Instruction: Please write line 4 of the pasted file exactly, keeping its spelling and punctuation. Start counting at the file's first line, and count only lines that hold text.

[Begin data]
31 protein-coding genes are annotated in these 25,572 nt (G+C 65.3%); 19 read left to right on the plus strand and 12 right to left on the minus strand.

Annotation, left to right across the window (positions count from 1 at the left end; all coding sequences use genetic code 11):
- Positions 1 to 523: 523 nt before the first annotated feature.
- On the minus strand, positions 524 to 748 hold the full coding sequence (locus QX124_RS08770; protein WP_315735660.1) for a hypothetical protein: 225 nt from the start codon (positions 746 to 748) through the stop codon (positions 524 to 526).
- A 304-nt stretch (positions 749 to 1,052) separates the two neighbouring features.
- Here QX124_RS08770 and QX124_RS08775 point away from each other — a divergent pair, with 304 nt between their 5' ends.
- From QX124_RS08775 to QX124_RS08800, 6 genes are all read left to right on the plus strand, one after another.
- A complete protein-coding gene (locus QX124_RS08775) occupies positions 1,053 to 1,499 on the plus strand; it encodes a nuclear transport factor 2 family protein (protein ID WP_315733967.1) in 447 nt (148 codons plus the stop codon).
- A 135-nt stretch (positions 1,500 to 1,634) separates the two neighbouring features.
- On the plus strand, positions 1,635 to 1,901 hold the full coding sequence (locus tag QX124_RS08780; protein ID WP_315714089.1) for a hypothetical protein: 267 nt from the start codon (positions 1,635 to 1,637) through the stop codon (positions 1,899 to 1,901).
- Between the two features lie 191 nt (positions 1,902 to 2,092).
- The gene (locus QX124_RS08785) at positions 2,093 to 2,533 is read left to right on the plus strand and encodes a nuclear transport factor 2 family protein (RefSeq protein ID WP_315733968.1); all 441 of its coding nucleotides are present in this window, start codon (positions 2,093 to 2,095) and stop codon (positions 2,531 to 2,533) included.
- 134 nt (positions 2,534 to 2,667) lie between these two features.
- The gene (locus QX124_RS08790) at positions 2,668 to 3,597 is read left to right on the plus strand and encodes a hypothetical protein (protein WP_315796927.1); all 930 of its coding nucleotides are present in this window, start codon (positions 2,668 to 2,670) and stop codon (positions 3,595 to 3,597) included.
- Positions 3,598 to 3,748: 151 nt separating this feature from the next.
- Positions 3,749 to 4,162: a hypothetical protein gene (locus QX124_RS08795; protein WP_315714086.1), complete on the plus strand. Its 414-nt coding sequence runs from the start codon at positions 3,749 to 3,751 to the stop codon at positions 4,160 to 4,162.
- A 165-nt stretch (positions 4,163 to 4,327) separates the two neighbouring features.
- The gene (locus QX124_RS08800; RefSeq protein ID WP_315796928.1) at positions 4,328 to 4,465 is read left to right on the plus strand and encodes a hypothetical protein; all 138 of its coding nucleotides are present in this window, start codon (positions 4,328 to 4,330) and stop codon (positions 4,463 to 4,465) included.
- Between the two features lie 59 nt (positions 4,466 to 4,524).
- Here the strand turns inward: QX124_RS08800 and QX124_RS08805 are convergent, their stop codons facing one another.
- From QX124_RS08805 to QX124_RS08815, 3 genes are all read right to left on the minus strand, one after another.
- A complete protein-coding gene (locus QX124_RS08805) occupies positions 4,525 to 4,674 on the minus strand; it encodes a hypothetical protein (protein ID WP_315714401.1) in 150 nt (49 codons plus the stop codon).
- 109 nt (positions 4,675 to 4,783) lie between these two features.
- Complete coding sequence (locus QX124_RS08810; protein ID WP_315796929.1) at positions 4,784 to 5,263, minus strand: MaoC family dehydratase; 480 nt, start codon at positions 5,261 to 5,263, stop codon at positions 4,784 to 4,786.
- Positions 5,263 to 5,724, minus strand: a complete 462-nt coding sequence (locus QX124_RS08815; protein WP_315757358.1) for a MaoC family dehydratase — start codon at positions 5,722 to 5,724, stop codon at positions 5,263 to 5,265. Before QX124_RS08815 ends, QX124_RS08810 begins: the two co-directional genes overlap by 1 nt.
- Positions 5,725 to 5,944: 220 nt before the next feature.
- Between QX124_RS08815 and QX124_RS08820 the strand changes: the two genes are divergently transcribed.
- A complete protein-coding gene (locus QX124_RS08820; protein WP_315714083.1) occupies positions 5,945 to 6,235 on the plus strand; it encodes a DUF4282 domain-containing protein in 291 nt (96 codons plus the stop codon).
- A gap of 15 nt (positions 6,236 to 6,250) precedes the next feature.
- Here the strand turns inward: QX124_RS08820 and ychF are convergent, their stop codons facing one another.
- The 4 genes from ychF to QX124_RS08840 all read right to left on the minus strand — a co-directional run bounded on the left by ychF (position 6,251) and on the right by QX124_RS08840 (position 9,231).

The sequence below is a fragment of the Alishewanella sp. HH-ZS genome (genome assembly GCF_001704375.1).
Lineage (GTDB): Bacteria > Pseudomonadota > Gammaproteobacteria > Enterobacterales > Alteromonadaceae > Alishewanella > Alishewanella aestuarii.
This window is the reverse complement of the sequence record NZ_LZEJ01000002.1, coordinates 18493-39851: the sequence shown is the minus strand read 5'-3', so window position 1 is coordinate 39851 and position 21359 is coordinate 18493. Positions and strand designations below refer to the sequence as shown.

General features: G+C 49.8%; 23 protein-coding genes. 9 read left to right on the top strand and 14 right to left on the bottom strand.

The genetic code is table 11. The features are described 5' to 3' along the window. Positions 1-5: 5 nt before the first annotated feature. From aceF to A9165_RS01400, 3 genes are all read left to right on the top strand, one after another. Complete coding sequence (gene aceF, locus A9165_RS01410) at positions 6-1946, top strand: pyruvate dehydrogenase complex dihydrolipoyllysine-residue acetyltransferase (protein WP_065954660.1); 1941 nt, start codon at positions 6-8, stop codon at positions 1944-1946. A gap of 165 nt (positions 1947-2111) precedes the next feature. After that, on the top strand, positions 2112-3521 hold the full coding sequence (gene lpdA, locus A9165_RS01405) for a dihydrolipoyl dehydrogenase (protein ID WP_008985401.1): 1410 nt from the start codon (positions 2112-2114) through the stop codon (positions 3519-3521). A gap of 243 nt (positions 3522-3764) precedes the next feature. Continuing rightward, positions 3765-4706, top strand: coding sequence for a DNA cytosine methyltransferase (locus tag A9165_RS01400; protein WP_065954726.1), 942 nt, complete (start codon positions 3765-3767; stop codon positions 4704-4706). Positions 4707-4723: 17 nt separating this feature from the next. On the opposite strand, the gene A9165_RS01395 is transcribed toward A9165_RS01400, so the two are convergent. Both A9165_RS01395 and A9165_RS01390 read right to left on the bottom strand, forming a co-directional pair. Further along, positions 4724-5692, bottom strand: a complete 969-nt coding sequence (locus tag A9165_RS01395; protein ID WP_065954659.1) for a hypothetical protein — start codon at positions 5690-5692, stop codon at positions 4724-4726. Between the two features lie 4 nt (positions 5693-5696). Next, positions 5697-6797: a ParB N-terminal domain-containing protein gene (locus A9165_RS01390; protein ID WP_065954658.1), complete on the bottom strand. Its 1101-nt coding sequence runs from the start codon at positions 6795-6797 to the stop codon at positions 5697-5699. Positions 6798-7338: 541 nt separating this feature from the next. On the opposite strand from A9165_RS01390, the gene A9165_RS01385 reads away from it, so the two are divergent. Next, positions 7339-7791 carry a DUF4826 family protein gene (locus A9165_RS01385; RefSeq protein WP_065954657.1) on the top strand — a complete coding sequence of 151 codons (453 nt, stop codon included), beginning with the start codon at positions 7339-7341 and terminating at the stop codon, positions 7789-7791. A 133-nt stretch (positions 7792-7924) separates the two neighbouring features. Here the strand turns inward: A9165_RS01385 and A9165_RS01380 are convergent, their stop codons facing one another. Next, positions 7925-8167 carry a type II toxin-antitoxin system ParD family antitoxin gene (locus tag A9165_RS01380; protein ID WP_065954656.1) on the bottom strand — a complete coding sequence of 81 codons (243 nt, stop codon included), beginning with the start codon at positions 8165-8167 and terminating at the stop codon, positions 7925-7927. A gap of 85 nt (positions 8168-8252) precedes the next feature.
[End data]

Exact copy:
- On the minus strand, positions 524 to 748 hold the full coding sequence (locus QX124_RS08770; protein WP_315735660.1) for a hypothetical protein: 225 nt from the start codon (positions 746 to 748) through the stop codon (positions 524 to 526).